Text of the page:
Halloween Hacks for All Marketers
Whether or not they market the top-selling Halloween items — costumes, candy, decorations or greeting cards — marketers can think outside of the box. Because, seriously, this is a holiday in which enough Americans dress their dogs up as cats that feline verisimilitudes are among the Top 10-selling costumes, according to an infographic from The Shelf.
Even non-seasonal marketers can benefit from Halloween, says TheShelf.com’s infographic post, “For Brands: Halloween by the Numbers [Infographic]: Cashing In On Sales Like a Pirate.” Witness the top Pinterest trend of 2015: “Hack the Hoodie.” Sweatshirt manufacturers probably loved this children’s costume trend.
“If you think Halloween is just reserved for brands that sell costumes and party décor,” seconds Monday’s blog post author Lauren Jung, “think again. Halloween is THE holiday to get creative and everyone is looking for innovative DIY ideas to make their Halloween a hit.”
Appeal to Women
About 86 percent of women use social media as a primary research tool before buying, according to The Shelf. Among all shoppers, 72 percent look information up on their smartphones before purchase.
This jibes with information from last year’s infographic from Blue Fountain Media: “Women are more likely than men to prefer email ads and promotions.”
Specifically related to Halloween, that’s 34 percent vs. 25 percent, according to last year’s Target Marketing article about the Blue Fountain research.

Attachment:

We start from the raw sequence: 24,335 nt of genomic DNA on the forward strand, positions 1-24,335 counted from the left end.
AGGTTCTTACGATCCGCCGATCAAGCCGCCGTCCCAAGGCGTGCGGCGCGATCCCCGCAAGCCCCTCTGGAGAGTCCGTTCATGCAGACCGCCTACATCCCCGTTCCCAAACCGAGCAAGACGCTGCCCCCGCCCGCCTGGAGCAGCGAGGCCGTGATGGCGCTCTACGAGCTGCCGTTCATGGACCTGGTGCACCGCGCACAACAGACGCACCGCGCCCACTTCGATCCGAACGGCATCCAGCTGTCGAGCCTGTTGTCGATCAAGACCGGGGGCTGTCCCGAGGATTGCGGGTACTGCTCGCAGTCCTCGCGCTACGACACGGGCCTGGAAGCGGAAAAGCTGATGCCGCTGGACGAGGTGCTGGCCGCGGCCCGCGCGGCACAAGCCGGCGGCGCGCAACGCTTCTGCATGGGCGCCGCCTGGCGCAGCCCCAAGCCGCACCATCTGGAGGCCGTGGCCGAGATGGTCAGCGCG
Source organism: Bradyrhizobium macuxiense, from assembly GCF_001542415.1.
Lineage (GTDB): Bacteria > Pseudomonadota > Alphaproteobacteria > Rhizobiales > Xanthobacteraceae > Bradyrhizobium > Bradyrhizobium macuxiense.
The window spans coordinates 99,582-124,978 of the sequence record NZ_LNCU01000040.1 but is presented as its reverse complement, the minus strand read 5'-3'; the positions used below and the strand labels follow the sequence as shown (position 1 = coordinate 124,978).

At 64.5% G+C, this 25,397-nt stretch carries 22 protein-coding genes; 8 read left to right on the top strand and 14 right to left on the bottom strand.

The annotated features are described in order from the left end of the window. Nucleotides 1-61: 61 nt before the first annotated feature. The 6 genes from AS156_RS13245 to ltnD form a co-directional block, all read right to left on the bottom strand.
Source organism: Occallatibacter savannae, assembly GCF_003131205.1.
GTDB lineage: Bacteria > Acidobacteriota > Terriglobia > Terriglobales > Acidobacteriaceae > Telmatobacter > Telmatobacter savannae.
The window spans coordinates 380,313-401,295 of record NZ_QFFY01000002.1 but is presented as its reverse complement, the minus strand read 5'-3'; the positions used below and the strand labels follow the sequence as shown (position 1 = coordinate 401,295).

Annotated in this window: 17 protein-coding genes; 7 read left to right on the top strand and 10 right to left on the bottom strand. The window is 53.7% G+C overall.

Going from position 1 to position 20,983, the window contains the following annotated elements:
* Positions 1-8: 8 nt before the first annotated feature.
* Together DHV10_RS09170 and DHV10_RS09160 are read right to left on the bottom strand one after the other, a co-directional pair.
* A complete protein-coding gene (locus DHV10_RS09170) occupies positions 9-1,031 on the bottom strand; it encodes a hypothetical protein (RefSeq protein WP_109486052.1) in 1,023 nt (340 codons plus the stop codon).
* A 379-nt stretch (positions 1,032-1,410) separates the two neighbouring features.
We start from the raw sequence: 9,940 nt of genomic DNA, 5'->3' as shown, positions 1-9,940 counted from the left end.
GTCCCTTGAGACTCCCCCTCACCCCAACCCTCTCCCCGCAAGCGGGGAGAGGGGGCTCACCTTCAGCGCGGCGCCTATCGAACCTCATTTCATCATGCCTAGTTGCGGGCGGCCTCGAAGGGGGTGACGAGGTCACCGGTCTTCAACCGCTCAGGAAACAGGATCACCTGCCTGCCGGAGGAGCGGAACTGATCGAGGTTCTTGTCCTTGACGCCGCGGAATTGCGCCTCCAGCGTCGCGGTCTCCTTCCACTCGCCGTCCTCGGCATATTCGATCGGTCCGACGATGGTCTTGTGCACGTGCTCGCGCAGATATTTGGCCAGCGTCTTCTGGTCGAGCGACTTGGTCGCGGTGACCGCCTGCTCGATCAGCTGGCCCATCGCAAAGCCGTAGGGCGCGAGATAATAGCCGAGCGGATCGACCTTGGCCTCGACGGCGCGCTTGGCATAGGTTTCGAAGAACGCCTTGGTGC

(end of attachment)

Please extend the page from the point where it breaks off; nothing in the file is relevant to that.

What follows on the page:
Do Research on Social Media
So it follows that marketers may want to research shopping trends on social media, as well as appear in the results once they decide what to do.
About 27 million “Pinterest users pinned Halloween content last year” that included 273 million ideas. Ahem. Hack the Hoodie.
The Shelf reports “40 percent of people said they’ve purchased an item online after seeing it used by an influencer on Instagram, Twitter, Vine or YouTube.”
For ideas on how to use influencers, check out Target Marketing’s “
Marketers who are bereft of out-of-the-box ideas can create a contest in which customers create ideas and, if they win, their photos go on the website and in promotions elsewhere. This serves many purposes, not least of which is promoting a Halloween idea using the marketer’s product.
What do you think, marketers?
Please respond in the comments section below.